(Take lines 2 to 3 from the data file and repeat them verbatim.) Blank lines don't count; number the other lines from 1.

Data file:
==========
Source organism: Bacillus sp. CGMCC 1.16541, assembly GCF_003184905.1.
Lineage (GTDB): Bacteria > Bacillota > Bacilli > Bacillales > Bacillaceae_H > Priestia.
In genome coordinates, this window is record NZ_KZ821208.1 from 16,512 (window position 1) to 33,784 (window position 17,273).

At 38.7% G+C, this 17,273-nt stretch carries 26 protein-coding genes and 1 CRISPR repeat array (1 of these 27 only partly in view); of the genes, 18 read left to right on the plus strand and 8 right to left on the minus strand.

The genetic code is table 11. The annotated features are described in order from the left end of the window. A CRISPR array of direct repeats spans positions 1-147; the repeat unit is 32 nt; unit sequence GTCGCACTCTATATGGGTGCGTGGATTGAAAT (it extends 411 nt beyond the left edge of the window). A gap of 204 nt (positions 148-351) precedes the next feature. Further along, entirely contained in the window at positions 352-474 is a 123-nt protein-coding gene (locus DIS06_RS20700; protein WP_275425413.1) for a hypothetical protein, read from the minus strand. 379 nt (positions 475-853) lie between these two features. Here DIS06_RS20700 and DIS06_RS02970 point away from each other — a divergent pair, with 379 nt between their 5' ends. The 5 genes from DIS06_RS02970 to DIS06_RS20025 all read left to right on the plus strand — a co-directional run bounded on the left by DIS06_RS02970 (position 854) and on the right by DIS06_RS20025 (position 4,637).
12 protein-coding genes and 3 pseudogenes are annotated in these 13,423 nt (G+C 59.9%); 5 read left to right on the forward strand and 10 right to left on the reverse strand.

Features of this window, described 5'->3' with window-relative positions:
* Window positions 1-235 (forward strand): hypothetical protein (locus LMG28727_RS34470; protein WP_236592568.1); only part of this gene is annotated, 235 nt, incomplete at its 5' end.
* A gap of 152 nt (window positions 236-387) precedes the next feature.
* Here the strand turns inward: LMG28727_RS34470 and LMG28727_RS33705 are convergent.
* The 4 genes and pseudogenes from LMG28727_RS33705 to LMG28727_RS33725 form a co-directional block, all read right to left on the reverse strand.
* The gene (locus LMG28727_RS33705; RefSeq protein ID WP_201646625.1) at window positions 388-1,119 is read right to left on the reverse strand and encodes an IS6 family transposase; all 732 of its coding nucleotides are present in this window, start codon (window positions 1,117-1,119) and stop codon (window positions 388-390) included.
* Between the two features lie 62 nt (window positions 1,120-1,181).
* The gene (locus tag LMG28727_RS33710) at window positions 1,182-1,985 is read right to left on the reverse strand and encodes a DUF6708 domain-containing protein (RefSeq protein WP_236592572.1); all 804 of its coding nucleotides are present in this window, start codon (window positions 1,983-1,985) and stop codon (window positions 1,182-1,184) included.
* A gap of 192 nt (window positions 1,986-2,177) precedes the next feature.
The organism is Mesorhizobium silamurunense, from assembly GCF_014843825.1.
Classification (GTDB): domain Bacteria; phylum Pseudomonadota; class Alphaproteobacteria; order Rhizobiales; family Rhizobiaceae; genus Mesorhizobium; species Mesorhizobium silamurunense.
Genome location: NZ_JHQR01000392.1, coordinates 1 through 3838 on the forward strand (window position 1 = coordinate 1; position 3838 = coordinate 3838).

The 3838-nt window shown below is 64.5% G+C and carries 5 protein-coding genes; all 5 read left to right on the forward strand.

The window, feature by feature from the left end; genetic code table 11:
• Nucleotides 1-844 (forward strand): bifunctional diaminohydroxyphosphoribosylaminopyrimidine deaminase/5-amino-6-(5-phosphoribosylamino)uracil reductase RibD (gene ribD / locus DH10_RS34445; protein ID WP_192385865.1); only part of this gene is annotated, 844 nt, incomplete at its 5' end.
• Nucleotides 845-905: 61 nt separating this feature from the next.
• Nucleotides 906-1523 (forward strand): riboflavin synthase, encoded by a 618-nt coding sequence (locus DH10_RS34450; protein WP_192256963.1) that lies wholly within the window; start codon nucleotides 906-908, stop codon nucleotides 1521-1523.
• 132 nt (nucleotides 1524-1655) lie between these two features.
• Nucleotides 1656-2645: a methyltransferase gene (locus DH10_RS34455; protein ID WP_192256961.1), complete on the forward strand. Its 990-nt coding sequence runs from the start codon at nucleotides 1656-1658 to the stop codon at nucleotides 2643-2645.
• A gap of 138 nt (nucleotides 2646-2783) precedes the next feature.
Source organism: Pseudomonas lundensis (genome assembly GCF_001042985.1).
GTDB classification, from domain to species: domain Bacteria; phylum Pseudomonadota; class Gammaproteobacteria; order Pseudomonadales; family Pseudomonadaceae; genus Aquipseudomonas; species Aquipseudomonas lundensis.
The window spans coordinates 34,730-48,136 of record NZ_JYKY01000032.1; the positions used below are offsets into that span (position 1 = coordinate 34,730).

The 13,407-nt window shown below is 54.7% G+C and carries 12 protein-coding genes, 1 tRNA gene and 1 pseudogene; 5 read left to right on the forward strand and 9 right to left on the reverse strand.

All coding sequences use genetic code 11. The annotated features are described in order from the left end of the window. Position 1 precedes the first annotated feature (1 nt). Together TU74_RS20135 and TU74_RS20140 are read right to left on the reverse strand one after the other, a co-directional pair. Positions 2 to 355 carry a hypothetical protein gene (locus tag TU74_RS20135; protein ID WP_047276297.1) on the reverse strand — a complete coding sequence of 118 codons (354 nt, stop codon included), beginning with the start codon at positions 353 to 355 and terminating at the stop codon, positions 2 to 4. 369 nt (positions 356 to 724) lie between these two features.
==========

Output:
Lineage (GTDB): Bacteria > Bacillota > Bacilli > Bacillales > Bacillaceae_H > Priestia.
In genome coordinates, this window is record NZ_KZ821208.1 from 16,512 (window position 1) to 33,784 (window position 17,273).